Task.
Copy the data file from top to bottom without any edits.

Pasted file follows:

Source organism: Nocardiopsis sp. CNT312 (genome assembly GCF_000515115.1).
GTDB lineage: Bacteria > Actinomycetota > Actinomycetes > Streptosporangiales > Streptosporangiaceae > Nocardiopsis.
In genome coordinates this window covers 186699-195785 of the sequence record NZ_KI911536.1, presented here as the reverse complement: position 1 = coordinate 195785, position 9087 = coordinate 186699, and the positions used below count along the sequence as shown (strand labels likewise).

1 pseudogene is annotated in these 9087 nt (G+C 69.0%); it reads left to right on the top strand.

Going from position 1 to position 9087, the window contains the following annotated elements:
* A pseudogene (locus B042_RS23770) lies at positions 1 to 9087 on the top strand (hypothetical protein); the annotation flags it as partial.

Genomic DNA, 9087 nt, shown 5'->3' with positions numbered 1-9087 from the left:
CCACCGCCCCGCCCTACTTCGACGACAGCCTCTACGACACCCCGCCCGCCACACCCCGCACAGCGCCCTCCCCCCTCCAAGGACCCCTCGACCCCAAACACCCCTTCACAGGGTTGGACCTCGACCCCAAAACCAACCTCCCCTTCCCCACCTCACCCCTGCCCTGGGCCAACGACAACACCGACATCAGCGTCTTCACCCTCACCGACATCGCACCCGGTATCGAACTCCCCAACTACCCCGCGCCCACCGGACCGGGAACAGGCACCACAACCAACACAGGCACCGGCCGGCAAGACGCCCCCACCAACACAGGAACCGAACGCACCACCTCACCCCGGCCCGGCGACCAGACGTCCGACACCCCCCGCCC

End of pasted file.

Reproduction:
Source organism: Nocardiopsis sp. CNT312 (genome assembly GCF_000515115.1).
GTDB lineage: Bacteria > Actinomycetota > Actinomycetes > Streptosporangiales > Streptosporangiaceae > Nocardiopsis.
In genome coordinates this window covers 186699-195785 of the sequence record NZ_KI911536.1, presented here as the reverse complement: position 1 = coordinate 195785, position 9087 = coordinate 186699, and the positions used below count along the sequence as shown (strand labels likewise).

1 pseudogene is annotated in these 9087 nt (G+C 69.0%); it reads left to right on the top strand.

Going from position 1 to position 9087, the window contains the following annotated elements:
* A pseudogene (locus B042_RS23770) lies at positions 1 to 9087 on the top strand (hypothetical protein); the annotation flags it as partial.

Genomic DNA, 9087 nt, shown 5'->3' with positions numbered 1-9087 from the left:
CCACCGCCCCGCCCTACTTCGACGACAGCCTCTACGACACCCCGCCCGCCACACCCCGCACAGCGCCCTCCCCCCTCCAAGGACCCCTCGACCCCAAACACCCCTTCACAGGGTTGGACCTCGACCCCAAAACCAACCTCCCCTTCCCCACCTCACCCCTGCCCTGGGCCAACGACAACACCGACATCAGCGTCTTCACCCTCACCGACATCGCACCCGGTATCGAACTCCCCAACTACCCCGCGCCCACCGGACCGGGAACAGGCACCACAACCAACACAGGCACCGGCCGGCAAGACGCCCCCACCAACACAGGAACCGAACGCACCACCTCACCCCGGCCCGGCGACCAGACGTCCGACACCCCCCGCCC